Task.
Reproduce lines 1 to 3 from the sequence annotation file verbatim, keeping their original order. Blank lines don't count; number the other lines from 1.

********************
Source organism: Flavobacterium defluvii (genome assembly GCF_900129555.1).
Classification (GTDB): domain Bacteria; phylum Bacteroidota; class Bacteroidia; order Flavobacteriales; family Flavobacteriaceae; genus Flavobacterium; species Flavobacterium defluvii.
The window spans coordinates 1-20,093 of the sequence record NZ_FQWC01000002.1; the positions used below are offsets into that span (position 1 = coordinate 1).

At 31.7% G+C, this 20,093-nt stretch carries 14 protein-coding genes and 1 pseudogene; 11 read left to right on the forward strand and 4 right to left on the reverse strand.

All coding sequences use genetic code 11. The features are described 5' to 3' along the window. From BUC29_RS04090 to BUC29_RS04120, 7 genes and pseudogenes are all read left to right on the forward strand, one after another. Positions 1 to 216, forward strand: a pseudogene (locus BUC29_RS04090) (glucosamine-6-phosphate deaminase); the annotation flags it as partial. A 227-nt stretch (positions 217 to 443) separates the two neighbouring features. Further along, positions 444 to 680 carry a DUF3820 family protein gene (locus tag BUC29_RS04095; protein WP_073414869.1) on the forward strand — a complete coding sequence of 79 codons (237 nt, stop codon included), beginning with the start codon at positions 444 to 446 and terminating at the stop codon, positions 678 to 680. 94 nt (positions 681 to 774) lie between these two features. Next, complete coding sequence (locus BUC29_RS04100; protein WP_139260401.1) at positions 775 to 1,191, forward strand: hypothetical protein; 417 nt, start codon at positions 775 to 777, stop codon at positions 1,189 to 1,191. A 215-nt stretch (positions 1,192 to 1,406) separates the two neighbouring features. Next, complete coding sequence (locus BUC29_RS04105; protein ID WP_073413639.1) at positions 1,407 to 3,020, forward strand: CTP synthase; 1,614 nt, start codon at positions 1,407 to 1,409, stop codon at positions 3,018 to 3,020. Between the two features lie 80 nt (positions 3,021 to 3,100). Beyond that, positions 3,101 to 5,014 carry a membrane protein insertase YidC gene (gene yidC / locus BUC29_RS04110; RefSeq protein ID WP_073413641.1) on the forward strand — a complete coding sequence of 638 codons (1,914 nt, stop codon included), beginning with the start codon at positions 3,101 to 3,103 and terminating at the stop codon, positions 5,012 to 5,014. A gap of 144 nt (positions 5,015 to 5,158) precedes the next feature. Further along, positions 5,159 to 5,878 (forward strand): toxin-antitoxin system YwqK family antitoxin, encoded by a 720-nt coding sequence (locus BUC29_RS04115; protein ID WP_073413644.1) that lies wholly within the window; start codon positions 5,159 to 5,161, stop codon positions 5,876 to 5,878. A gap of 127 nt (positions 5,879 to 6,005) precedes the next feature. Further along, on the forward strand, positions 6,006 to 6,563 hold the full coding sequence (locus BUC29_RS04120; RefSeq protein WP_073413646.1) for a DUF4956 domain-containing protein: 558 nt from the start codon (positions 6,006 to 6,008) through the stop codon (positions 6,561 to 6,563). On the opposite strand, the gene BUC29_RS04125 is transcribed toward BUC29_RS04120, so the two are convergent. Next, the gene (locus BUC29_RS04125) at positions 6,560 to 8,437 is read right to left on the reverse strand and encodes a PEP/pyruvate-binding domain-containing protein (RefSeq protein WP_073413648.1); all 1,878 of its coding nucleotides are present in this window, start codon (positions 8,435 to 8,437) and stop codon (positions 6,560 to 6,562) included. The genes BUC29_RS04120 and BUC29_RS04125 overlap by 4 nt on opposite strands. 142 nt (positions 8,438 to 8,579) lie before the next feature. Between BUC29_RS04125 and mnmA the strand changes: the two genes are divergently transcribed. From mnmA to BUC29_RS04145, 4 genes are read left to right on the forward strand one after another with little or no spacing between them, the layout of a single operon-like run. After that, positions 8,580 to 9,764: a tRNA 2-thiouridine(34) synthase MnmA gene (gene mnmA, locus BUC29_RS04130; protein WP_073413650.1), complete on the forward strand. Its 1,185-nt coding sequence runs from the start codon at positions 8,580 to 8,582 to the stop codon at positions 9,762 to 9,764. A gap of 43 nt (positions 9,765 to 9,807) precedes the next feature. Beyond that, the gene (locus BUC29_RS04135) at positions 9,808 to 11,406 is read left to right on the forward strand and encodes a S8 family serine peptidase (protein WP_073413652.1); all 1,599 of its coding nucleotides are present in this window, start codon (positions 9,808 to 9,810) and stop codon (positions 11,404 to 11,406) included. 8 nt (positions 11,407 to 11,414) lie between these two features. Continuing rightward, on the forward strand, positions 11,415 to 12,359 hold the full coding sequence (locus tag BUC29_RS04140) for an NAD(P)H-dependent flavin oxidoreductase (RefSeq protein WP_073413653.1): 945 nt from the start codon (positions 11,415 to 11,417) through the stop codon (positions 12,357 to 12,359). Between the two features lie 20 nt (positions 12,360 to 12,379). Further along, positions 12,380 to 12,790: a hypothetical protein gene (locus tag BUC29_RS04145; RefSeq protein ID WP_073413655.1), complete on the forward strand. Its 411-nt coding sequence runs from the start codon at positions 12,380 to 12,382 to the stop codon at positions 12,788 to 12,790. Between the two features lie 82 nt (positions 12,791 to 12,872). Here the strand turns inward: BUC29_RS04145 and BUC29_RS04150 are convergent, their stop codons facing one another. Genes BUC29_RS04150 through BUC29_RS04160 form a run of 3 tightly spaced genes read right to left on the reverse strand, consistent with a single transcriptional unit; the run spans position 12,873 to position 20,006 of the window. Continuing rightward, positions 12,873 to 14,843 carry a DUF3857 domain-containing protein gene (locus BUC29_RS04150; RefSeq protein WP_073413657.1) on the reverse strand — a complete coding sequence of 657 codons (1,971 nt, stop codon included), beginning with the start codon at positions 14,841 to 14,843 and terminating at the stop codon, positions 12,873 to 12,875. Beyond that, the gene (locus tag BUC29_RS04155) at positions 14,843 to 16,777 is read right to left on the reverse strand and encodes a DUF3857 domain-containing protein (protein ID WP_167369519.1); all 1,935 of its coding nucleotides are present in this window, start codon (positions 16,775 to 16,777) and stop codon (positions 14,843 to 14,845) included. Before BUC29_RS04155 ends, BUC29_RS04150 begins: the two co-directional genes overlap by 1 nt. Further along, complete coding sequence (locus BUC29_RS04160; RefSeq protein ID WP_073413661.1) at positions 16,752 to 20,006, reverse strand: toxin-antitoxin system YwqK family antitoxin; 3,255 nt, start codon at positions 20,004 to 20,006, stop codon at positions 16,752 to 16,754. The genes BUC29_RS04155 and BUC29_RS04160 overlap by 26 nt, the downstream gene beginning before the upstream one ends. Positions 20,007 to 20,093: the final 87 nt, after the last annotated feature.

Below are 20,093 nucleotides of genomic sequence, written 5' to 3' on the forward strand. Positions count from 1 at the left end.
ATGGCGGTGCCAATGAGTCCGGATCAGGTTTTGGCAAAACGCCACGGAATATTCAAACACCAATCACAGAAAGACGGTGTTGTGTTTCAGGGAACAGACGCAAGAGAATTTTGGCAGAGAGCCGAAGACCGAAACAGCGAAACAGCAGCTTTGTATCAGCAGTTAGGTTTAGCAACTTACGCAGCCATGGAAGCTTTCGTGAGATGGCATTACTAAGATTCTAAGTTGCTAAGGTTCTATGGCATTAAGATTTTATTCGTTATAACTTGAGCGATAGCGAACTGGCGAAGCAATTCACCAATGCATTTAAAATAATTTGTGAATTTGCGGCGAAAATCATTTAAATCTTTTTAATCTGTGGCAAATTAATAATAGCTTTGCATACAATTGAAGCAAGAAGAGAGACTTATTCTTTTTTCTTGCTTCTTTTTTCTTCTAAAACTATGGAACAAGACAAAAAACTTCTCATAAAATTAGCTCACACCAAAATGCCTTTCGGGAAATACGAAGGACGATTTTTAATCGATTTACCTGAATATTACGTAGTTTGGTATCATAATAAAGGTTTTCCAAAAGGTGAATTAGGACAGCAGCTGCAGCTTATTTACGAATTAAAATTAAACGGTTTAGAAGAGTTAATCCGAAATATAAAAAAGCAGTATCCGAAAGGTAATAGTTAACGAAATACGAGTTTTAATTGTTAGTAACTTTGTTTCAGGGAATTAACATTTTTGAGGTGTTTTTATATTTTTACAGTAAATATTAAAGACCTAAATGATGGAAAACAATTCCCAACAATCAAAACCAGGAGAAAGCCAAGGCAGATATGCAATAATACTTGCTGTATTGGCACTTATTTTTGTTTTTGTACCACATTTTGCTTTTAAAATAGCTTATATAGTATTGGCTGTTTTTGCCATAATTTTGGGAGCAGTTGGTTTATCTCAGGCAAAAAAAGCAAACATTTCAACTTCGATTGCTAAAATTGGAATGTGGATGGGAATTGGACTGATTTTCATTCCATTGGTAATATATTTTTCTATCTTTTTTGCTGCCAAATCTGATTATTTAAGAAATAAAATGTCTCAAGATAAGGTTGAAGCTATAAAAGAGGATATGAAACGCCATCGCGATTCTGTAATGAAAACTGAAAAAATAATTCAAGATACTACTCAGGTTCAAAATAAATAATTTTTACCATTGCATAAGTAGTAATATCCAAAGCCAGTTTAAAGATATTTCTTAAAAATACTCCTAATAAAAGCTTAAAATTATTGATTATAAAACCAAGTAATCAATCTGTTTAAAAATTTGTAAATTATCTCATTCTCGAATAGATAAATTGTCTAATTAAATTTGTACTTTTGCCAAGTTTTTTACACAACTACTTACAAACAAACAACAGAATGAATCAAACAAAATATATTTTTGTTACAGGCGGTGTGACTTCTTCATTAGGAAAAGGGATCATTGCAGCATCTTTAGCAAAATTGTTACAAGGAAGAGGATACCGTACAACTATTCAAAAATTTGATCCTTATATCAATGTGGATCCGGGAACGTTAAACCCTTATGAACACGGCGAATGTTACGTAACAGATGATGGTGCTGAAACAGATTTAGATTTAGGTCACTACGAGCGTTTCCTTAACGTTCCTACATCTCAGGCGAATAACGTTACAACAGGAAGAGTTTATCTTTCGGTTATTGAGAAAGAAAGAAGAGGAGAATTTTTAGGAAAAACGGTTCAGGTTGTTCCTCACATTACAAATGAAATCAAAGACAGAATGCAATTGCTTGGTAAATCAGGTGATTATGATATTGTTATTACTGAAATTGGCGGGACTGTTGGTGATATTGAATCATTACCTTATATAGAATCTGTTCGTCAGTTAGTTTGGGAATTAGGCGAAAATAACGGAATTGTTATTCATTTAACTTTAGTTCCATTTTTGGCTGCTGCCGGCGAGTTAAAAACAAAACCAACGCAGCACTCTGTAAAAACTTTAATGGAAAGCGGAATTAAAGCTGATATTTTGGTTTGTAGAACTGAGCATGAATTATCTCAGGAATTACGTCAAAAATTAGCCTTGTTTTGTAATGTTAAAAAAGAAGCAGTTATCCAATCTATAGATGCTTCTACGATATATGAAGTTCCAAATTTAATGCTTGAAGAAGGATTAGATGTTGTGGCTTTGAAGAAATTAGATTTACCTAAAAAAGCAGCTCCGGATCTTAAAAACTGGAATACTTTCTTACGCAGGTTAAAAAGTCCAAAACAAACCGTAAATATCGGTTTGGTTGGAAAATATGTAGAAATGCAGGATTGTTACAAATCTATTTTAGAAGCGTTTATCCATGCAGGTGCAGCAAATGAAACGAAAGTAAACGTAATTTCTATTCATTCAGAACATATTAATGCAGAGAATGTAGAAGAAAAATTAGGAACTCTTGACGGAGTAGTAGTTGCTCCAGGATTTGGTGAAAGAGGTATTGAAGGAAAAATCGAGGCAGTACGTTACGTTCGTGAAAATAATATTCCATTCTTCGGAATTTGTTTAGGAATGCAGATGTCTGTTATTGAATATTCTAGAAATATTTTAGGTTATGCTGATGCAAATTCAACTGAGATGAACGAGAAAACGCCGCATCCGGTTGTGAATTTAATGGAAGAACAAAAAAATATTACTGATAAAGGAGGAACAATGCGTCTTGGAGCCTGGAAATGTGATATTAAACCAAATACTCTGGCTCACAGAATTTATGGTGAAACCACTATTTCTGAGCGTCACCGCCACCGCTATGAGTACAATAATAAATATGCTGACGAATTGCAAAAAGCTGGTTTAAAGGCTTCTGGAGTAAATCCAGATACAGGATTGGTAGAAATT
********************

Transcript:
Source organism: Flavobacterium defluvii (genome assembly GCF_900129555.1).
Classification (GTDB): domain Bacteria; phylum Bacteroidota; class Bacteroidia; order Flavobacteriales; family Flavobacteriaceae; genus Flavobacterium; species Flavobacterium defluvii.
The window spans coordinates 1-20,093 of the sequence record NZ_FQWC01000002.1; the positions used below are offsets into that span (position 1 = coordinate 1).